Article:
1. Having a Passion for Teaching – Teaching by its very nature is a very complex, challenging undertaking and at the same time it is a very rewarding profession which has a profound impact on all aspects of our lives. We need individuals in the profession who have a passion for teaching; it is a vocation- a calling. Each day I see teachers in our school who are highly dedicated and engaged in doing everything possible to help their students experience success as learners. The one concern is that teaching can become consuming and it is important for teachers to find a balance in their personal and professional lives.

2. Understanding and Operating from your Essence – I believe that our inner beliefs and values or what could be described as “our essence” have a significant impact on our actions. It is important to understand and operate from your essence. The teachers in the Calgary Science School have chosen to be in this school because the guiding beliefs and principles of the charter are consistent with their personal and professional essence.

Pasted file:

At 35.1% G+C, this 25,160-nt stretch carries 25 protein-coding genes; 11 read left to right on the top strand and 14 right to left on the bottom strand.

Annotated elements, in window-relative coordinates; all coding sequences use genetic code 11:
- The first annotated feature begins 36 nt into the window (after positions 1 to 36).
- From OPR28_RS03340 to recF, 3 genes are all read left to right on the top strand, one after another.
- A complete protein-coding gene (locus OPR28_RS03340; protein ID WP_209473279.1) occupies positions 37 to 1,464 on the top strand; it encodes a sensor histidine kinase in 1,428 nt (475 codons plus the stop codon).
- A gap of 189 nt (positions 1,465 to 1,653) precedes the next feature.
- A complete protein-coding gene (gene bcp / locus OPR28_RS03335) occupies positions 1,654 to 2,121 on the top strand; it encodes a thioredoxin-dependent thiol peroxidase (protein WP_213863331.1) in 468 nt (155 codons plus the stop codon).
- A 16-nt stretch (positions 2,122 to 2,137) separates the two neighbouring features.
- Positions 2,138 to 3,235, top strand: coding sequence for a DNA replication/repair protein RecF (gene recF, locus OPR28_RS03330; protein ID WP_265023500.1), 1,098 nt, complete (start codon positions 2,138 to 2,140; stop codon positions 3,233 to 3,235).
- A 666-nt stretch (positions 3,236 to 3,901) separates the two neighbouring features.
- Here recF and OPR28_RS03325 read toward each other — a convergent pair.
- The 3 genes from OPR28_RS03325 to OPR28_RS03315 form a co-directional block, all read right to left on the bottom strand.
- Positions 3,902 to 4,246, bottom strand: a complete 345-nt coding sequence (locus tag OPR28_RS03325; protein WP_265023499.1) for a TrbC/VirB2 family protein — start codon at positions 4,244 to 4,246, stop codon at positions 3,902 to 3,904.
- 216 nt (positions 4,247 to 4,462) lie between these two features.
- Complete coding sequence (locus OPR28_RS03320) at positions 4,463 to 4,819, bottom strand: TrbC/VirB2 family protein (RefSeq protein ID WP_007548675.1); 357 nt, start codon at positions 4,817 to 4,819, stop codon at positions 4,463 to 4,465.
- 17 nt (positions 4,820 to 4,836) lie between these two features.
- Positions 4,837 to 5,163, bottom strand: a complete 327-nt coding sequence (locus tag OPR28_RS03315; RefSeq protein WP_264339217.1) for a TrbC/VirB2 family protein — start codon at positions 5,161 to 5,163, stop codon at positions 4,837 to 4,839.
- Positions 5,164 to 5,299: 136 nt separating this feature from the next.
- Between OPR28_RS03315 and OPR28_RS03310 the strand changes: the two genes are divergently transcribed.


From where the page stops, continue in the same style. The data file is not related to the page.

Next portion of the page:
3. Having Strong People /Relationship Building Skills – Clearly as educators we are in the people business and having strong people skills and being driven by a desire to build positive relationships are fundamentally important. You need to reach the child to teach the child. Students and parents in describing the special qualities of the Calgary Science School teachers made reference to teachers truly caring about their students and caring about what they are teaching. They described a prevailing culture in which there is a strong sense that, “we are all in this together and this is a good place to be”.